Sunday, October 5, 2014

The Relationship between Fun, Training and Success

On our team like all others we have swimmers who are doing their best to figure out this sport. All want to swim fast and want to have fun doing it at the same time. The issue is how to get both of these things while dealing with the training and time and effort it takes to do that training.

While not professing to have the absolute answer to this, I believe that fun changes over time depending on your age. What is fun for a 6 year old in this sport is not what is deemed as fun to a teenager….and that is the way it should be.  6 year old swimmers should be all about the joys of swimming with little to do with actual training other than learning the proper skills of the sport. We are lucky to have most coaches in our sport understand this and show the patience to allow the young swimmer to develop at the proper speed. Because of this the successful 6 to 8 year old swimmer will be the one with the most natural ability (plus having some size to them also helps).

But things begin to change as kids get into their middle age group years. Suddenly it becomes more important for the swimmer to train at a certain level in order to have success. Natural ability is still a piece of the pie, but a much smaller one than when the swimmer was younger. Those swimmers that never develop a training ethic have much trouble through this transition. They liked the days of showing up and having success with little investment. Without learning that ethic they will often leave the sport prematurely.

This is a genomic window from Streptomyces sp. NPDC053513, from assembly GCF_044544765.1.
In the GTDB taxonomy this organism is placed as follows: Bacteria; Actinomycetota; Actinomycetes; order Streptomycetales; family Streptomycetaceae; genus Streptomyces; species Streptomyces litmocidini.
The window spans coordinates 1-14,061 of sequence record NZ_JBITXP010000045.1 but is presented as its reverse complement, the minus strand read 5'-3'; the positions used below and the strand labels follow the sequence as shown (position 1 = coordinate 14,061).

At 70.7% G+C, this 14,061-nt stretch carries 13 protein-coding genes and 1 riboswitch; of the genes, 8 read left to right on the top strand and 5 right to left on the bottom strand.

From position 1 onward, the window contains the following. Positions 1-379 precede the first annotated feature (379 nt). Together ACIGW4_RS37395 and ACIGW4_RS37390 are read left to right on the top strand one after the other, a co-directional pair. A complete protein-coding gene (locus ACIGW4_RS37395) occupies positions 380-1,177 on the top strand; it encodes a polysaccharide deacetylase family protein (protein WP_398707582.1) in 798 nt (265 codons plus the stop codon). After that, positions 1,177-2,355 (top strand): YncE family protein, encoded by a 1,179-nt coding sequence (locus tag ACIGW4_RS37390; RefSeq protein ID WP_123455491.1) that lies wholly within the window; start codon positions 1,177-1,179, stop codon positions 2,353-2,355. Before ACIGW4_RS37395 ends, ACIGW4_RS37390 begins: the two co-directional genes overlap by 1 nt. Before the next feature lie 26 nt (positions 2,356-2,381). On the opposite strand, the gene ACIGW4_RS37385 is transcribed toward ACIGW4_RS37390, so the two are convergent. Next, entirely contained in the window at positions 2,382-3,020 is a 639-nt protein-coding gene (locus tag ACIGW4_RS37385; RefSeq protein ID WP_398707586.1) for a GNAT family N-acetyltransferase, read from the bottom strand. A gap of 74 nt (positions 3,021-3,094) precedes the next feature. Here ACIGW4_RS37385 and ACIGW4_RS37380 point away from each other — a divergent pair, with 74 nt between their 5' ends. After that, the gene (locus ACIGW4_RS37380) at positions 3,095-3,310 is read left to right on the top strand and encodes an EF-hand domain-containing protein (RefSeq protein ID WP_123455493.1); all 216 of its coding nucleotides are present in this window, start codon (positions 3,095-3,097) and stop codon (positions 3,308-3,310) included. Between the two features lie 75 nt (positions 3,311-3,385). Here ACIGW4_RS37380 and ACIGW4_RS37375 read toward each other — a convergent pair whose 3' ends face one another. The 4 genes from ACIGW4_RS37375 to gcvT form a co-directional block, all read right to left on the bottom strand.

On our team we do what we can to help our swimmers through this transition. Our ultimate goal is to teach them the joys of challenging themselves in their training. I believe the education of how to do that has as much value as what you can often get in a classroom as learning to stretch yourself and the work ethic it teaches can last a lifetime. The added benefit is that through their work they have a better chance for “results” (although the work itself is a big part of the success).  The reward of doing something that makes you happy even one that tests you daily keeps you coming back for more even when the results are not there.

 Intrinsic rewards…a big part of a swimmer for life!

(Another gem from the pen of Ken…)

1 comment:

Anonymous said...

I have seen many swimmers over the years fail to make that switch. It is a sad process to watch unfold. When you see the swimmer that was great/superstar when they were 9-12, but then the real hard work starts and they back away from the sport. It is painful to watch. Some parents make things even worse.

I do believe most coaches try to teach the swimmer about what they need to do and what to expect, but some just can't handle it.

My daughter(13 yo) told me not too long ago that she doesn't mind she wasn't a superstar early on in the sport. She is in a better place with the sport than most.